Electronic Theses and Dissertations



Date of Award


Document Type


Degree Name

Doctor of Philosophy

Committee Chair

Yongmei Wang

Committee Member

Yongmei Wang

Committee Member

Xiaohua Huang

Committee Member

Tomoko Fujiwara


Polyelectrolyte complexes formed from nucleic acids and synthetic polycations have been studied for their use in non-viral gene delivery. Polyethylenimine (PEI) is a highly-studied polycationic vector with a high transfection efficiency that has been linked with its pH-responsiveness. In this series of studies, we examine the structural characteristics of PEI in atomistic detail and investigate the formation of polyelectrolyte complexes/aggregates using coarse-grained molecular dynamics.Atomistic molecular dynamics simulations of a linear 40mer PEI chain were performed for 9 protonation states and various NaCl concentrations to examine how the structure of PEI depends on pH and salt concentration. PEI continuously expands as it transitions from being unprotonated to fully protonated; however, we observe that two different regimes underlie this expansion. Sparsely protonated chains behave as weakly charged polyelectrolytes whose expansion is associated with the reduction of intrachain hydrophobic interactions. In contrast, the expansion of densely protonated chains with increased protonation involves increasing chain stiffness and breaking intrachain hydrogen bonds. The weakly-to-highly charged transition occurred at ~40% protonation, suggesting it may occur in endosomal conditions. These results provide a microscopic picture of changes in PEI structure during the gene delivery process.Coarse-grained molecular dynamics simulations are performed to examine the impact of chain length and polyanion stiffness on polyplex formation and aggregation. Polyplexes containing single polyanion chain fall into three structural regimes depending on polyanion stiffness: flexible polyanions form collapsed complexes, semiflexible polyanions form various morphologies including toroids and hairpins, and stiff polyanions form rod-like structures. Polyplex size generally decreases as polycation length increases. Aggregation (i.e., formation of complexes containing multiple polyanions) is observed in some simulations containing multiple polyanions and an excess of short polycations. Aggregation is observed to only occur for semiflexible and stiff polyanions and is promoted by shorter polycation lengths. Simulations of short, stiff polyanions condensed by long polycations are used as a model for siRNA gene delivery complexes. These simulations show multiple polyanions are spaced out along the polycation with polyanion-polyanion interactions, usually limited to overlapping chain ends. These structures differ from aggregates of longer polyanions in which the polyanions are packed together in parallel, forming bundles.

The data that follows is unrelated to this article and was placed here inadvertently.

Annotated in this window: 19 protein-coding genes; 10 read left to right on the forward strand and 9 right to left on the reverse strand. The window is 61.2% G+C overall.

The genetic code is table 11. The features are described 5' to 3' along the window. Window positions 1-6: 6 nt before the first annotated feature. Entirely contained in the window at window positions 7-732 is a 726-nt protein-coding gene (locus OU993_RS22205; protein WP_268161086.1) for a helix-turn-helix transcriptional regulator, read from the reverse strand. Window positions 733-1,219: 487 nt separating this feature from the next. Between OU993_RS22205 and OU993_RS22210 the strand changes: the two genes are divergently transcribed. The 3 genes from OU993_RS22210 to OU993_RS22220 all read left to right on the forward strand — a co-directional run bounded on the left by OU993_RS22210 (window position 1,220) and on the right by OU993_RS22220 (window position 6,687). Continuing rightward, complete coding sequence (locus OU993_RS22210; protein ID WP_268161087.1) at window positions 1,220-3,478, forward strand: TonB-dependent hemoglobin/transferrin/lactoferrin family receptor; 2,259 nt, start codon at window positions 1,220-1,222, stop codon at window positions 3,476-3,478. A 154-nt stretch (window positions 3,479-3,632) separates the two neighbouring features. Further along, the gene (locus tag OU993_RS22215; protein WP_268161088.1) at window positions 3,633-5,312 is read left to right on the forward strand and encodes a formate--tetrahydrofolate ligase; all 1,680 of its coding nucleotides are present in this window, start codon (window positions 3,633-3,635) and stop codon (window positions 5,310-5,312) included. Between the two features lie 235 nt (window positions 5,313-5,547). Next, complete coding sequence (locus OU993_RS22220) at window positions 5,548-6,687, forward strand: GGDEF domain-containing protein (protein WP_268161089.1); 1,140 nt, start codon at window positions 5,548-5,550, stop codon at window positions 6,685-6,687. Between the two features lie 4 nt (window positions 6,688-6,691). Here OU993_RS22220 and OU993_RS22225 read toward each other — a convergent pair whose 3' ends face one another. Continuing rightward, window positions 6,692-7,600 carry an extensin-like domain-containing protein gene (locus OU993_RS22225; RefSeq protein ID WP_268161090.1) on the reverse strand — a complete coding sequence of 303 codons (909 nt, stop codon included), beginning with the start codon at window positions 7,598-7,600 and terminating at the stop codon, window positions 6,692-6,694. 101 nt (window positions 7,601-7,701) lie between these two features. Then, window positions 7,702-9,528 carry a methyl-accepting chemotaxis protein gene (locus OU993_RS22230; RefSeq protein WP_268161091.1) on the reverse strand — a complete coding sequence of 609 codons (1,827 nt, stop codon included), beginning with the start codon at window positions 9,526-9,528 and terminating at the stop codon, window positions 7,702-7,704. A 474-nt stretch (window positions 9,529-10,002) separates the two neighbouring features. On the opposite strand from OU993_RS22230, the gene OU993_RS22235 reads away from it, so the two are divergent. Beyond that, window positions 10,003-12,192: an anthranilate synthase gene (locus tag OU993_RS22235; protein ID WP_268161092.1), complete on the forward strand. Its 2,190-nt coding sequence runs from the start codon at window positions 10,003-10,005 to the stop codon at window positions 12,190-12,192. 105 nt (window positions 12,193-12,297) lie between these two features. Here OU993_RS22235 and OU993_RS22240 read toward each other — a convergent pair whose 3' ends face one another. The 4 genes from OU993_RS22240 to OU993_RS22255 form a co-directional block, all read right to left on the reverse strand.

Data is provided by the student.

Library Comment

Dissertation or thesis originally submitted to ProQuest